“We actually put in a rail terminal where we aren’t getting any, or very little, of our propane from Line 5,” says Harrington.

But if it were shut down, “the Midwest would be in a world of hurt”, he said.

Whitney Gravelle and Dan Harrington

Leana Hosea

While Enbridge says the Great Lakes tunnel project would “virtually eliminate” the chance of a spill, others disagree.

An independent pipeline safety expert hired by the Bay Mills Indian Community, Richard Kuprewicz, says that transporting oil and gas “through an enclosed tunnel enhances the risk of a catastrophic explosion” – a risk he called low but not “negligible”.

If there was a pipeline break, even in the best-case scenario the outcome would be disastrous, according to Great Lakes oceanographer Dave Schwab.

Line 5 carries almost half-a-million gallons of oil and natural gas daily.

“So even if the oil flow was stopped instantly, which is impossible, the pipe would still contain a minimum of 5,000 barrels of oil,” he said.

A “best-case scenario” could see 700km (435 miles) of shoreline along Lake Huron and Lake Michigan affected, he said, and “in the worst case of a 25,000 barrel spill, over 1,000km of shoreline in both Canada and America would be affected”.

According to an independent risk analysis commissioned by Michigan, an oil spill could cost almost $2bn in damages. Given the diversity of habitats in and around the Straits – home to many insects, fish and migratory birds – it may “represent a point of no return for species loss”.

Michigan has been looking at options to replace Line 5 that include adding pumping stations to increase the flow of other Enbridge pipelines, or transporting the product via trucks and railroads. Those options, Canada’s Minister for Natural Resources Jonathan Wilkinson told the BBC, were “less safe, less efficient, and higher emitting”.

Pipelines are generally regarded as a safe way to transport fuel and a better alternative to tanker trucks or freight trains.

Eyes on Biden as energy prices rise

Supporters argue Line 5 is critical to the state for the millions of dollars Enbridge pays in property, corporate and other tax revenues annually, and is vital to its energy needs.

Enbridge says there’s no viable alternative to the tunnel project and that they intend to continue operating Line 5 at the Straits until the tunnel’s completion.

“The tunnel makes what has always been a safe pipeline even safer, ensuring energy access and reliability, and supporting jobs and the economy throughout the Great Lakes Region,” it told the BBC in an emailed statement.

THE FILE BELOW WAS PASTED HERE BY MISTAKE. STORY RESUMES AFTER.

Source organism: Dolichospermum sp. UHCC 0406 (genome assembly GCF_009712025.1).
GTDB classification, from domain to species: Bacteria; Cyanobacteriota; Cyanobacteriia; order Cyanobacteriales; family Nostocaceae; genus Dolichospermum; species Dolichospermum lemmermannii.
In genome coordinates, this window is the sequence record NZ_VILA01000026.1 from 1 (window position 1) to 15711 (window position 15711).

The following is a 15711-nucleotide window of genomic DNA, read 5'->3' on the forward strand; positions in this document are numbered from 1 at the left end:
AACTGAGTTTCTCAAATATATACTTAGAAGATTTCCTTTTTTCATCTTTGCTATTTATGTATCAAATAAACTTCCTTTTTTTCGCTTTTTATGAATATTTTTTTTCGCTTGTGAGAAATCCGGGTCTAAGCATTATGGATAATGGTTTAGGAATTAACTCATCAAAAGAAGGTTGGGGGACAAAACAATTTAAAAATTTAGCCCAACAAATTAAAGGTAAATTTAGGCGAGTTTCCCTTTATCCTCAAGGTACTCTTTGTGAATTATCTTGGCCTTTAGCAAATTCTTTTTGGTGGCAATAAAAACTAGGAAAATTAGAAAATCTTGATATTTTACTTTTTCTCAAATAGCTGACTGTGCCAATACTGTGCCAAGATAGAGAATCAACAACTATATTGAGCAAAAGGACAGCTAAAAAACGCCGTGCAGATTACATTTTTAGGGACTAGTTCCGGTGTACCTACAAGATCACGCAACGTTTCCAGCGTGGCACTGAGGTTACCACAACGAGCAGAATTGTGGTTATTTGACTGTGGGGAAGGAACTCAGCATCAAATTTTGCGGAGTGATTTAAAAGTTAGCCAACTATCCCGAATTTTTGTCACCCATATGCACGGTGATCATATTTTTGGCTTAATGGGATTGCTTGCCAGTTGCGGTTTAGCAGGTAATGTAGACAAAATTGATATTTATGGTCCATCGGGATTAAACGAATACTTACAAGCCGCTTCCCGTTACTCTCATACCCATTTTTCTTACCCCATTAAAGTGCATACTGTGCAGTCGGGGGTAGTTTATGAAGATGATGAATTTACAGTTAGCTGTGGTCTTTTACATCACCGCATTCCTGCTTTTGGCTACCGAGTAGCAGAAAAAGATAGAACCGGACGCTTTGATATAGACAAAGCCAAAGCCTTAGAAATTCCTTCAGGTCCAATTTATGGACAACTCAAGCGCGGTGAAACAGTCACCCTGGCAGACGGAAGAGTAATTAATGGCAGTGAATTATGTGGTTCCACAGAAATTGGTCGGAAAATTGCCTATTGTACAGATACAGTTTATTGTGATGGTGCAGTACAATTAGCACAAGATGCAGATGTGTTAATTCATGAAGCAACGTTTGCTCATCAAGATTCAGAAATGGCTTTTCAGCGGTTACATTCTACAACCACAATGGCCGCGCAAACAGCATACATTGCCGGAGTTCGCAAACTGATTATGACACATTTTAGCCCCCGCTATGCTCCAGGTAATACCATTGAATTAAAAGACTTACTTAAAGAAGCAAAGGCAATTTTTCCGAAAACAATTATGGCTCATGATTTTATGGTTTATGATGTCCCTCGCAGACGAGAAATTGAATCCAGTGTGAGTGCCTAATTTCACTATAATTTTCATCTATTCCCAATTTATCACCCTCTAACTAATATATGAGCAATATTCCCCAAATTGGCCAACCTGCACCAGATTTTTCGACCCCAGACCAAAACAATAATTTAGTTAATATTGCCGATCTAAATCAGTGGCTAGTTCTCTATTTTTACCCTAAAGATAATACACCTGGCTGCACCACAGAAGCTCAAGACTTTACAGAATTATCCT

They said they had also taken additional measures to regularly monitor its integrity and prevent future anchor strikes.

Although Line 5 has spilled over one million gallons at other stretches of the pipeline over its lifetime, Enbridge states that the portion crossing Mackinac “remains in excellent condition and has never experienced a leak”.

So far, the Biden administration has kept at arm’s length from the dispute, saying it will allow current environmental reviews of the tunnel project to play out.

Strait of Mackinac Bridge in northern Michigan

Universal Images Group via Getty Images

But Heather Exner-Pirot, a Senior Fellow at the Macdonald-Laurier Institute, a Canadian think-tank, believes Mr Biden is unlikely to allow Line 5 to close, especially in the wake of Russia’s invasion of Ukraine, which has had a significant impact on global energy supply and markets.

“The energy crisis has caused the political tides to turn on this,” said Ms Pirot.

This will dismay both environmentalists and tribes, who assert that Line 5 is contrary to the Biden administration’s green energy commitments.

“Enbridge is speaking the universal language of economics,” says Liz Kirkwood of FLOW, a non-profit conservation group, referring to the firm’s warnings that a shutdown would have immediate consequences on the economies in the region.

“What we’re talking about is 20% of the planet’s fresh surface water and the identity of an entire region. This is our home.”

Editor’s note: Leana Hosea was arrested in 2017 while working as a journalist covering a protest against Enbridge’s Line 3 pipeline in Wisconsin. All criminal charges were dropped.

Source: BBC